Our use of Cookies

This site uses only cookies strictly necessary to ensure the site works correctly.

Please read about how we use cookies.

Hide this message

Strictly necessary and non-essential cookies

By clicking accept all cookies, you agree to our use of cookies and to our cookie policy.

We use third-party cookies on this site.

You have accepted necessary cookies only

You can change your cookie settings at any time
Hide this message

Rhododendron ponticum

Last edited: October 3rd 2019


Rhododendron - Rhododendron ponticum

Expand and collapse the sections below by clicking on the title or + / - icons.

Short description of Rhododendron ponticum, Rhododendron

This evergreen shrub is densely branched growing to 5m. Flowers, borne in racemes of 10-15, are violet to purple. Pollination by insects results in the production of numerous small seeds within a woody capsule.

Impact summary: Rhododendron ponticum, Rhododendron

Its dense thickets shade out indigenous plants, preventing regeneration of trees in woods and obliterating the ground vegetation on moors. It is poisonous to livestock and cannot be controlled by grazing. It is host to the disease organisms Phytophthora ramorum and P. kernoviae, which attack oak and beech.

Habitat summary: Rhododendron ponticum, Rhododendron

Strictly confined to acid soils, its habitats include moorland, woods, screes, rocky banks, derelict gardens and streamsides. It is no longer extending its broad geographical range, and is being controlled at some sites but is still spreading at many others.

Overview table

Environment Terrestrial
Species status Non-Native
Native range Caucasus, Bulgaria, Spain, Lebanon, Portugal, Turkey
Functional type Land plant
Status in England Non-Native
Status in Scotland Non-Native
Status in Wales Non-Native
Location of first record v.c.54
Date of first record 1894


British plants originate from the Iberian Peninsula, but have also been significantly introgressed by the American species Rhododendron catawbiense and R. maximum.

First Record

The first record from the wild was in 1894.

Pathway and Method

Introduced for ornamental horticulture, and subsequently planted both for its own merit and as a stock for grafting.

Species Status

Highly invasive in Ireland and well established in western France.

Dispersal Mechanisms

The small seeds are dispersed up to 100 m by wind and water under favourable open conditions, but often less far in closed canopy forest.


Flowers are pollinated by bees, hoverflies and butterflies. Each flower head can produce between three thousand and seven thousand seeds, so that a large bush can produce several million seeds per year. Seeds require light for germination. Stem layering occurs where there are mature bushes with limited support for their stems, especially at the edges of established stands.

Known Predators/Herbivores

Potentially toxic chemicals, particularly 'free' phenols, and diterpenes, occur in significant quantities in the tissues of rhododendron, such that foliage is unpalatable to vertebrates and few insects feed on the plant.

Resistant Stages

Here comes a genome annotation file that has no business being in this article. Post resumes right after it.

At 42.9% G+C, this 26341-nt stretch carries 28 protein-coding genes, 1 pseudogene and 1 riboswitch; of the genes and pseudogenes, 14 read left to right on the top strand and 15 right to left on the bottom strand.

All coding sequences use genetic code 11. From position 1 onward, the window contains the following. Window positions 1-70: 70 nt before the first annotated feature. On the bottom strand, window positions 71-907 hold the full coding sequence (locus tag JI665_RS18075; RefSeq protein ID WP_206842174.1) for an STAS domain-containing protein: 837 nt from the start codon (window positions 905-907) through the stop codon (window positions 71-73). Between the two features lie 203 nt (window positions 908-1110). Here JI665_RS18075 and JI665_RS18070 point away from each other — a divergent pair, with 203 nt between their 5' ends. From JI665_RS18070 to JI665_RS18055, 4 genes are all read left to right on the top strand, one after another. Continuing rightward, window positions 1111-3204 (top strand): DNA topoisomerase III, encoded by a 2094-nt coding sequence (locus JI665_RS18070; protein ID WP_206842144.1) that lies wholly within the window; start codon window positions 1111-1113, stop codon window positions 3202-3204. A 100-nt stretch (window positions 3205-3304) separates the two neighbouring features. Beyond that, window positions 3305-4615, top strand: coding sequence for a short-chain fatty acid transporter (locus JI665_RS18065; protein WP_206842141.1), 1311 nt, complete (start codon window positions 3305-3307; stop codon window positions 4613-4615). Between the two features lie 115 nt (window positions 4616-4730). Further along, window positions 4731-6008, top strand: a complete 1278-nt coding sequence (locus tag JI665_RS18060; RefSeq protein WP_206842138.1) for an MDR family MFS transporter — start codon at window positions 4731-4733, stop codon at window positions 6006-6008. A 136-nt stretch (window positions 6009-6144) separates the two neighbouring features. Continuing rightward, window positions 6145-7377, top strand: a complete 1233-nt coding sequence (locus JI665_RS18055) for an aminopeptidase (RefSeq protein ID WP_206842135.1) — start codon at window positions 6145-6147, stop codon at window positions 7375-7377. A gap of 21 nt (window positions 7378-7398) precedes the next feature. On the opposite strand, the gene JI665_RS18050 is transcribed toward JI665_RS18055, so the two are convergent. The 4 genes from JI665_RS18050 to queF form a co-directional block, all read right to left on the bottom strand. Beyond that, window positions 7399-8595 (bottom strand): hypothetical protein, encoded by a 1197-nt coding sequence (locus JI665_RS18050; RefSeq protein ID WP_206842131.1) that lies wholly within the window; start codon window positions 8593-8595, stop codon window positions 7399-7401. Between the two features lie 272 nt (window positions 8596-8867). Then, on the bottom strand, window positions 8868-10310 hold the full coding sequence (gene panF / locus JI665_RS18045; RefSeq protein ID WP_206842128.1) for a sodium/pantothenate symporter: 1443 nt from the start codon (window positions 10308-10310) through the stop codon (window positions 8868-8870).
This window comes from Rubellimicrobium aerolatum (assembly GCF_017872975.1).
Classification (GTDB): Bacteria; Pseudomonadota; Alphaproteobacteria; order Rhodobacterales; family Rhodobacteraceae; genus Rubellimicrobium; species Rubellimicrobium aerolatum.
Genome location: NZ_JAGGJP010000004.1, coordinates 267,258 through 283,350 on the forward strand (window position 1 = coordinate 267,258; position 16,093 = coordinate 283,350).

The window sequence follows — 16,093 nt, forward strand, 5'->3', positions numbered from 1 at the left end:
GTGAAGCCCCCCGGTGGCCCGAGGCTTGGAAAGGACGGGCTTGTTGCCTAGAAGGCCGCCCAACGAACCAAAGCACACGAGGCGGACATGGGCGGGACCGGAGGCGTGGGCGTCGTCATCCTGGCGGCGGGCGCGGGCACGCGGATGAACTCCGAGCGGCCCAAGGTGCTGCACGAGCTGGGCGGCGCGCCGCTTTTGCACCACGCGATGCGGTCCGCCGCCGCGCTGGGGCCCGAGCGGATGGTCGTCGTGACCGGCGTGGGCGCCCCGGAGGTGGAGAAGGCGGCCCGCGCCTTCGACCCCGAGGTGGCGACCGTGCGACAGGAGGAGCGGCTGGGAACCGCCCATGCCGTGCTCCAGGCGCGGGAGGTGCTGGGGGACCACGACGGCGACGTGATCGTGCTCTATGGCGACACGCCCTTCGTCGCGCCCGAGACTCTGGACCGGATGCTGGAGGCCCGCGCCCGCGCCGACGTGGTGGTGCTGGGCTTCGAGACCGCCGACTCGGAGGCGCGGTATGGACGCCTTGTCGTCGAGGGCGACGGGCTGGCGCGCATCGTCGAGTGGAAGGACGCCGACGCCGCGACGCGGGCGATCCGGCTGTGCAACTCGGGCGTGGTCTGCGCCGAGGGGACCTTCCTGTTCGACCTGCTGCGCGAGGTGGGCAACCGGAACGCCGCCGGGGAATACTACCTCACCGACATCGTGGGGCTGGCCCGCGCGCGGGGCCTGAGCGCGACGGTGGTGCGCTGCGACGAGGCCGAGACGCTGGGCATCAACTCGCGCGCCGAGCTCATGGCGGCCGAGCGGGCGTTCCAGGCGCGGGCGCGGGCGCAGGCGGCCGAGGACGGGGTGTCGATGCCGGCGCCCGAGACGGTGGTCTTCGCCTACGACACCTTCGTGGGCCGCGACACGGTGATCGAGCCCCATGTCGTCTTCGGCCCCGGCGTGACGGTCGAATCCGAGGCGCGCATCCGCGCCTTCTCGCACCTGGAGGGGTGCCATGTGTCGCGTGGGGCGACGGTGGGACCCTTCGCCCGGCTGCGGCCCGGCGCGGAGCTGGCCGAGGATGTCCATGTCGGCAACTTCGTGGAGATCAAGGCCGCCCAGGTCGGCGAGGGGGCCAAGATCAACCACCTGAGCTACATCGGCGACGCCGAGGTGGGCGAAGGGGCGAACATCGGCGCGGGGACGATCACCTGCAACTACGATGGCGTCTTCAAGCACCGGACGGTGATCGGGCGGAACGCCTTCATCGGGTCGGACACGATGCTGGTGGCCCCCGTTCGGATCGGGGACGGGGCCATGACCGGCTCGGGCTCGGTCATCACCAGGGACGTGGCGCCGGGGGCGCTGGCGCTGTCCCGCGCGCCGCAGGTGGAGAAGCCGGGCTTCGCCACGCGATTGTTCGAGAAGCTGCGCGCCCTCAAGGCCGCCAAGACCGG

Seeds in the soil can remain viable for several years.

Habitat Occupied in GB

Moorland, woods, screes, rocky banks, derelict gardens and streamsides.

Native Range

A disjunct distribution. R. ponticum ssp. baeticum is found in south-west Spain and southern Portugal, whereas ssp. ponticum is found in Turkey, Lebanon, Bulgaria and the Caucasus.

Known Introduced Range

Naturalised in the United Kingdom, Ireland, Belgium, France and Netherlands. Present in Austria.


There is increasing invasion in continental Europe.

Environmental Impact

Once rhododendron has invaded an area, few native plants survive. In woodlands, only those trees which manage to grow above the level of the rhododendron canopy will persist. When such trees die, they cannot be replaced because seedlings cannot become established under the lightless canopy. At this point, the rhododendron completely dominates the area. Stands accumulate thick litter layers.

Health and Social Impact

Anecdotal information suggests that honey from rhododendron is toxic to humans. This is known as 'Honey intoxication' and results in relatively short-lived intestinal and cardiac problems but is rarely fatal. The severity of symptoms depends on the amount of contaminated honey consumed.

Economic Impact

It is a problem in commercial forests and it invades moorlands managed for gamebirds.  A potentially major impact is its effect on oaks, beeches and nursery stock through the disease organisms Phytophthora ramorum and P. kernoviae, which are harboured by rhododendron.


Refer to the NNSIP identification guide

Biology, ecology, spread, vectors

Cross, J.R. (1975) Biological flora of the British Isles: Rhododendron ponticumJournal of Ecology, 63, 345-364.

Milne, R.I., & Abbott, R.J. (2000) Origin and evolution of invasive naturalized material of Rhododendron ponticum L. in the British Isles. Molecular Ecology, 9, 541-556.

Stout, J.C., Parnell, J.A.N., Arroyo, J. & Crowe, T.P. (2006) Pollination ecology and seed production of Rhododendron ponticum in native and exotic habitats. Biodiversity and Conservation, 15, 755-777.

Management and impact

Dehnen-Schmutz, K., Perrings, C. & Williamson, M. (2006) Controlling Rhododendron ponticum in the British Isles: an economic analysis. Journal of Environmental Management, 70, 323–332.

Edwards, C. (2006). Managing and controlling invasive rhododendron. Forestry Commission Practice Guide. Forestry Commission, Edinburgh.




Spotted this species?

Find out how to record your sighting.

Distribution map

View the Distribution map for Rhododendron, Rhododendron ponticum from BSBI


This species is listed under Schedule 9 of the Wildlife and Countryside Act 1981. Read more about Non-native species legislation.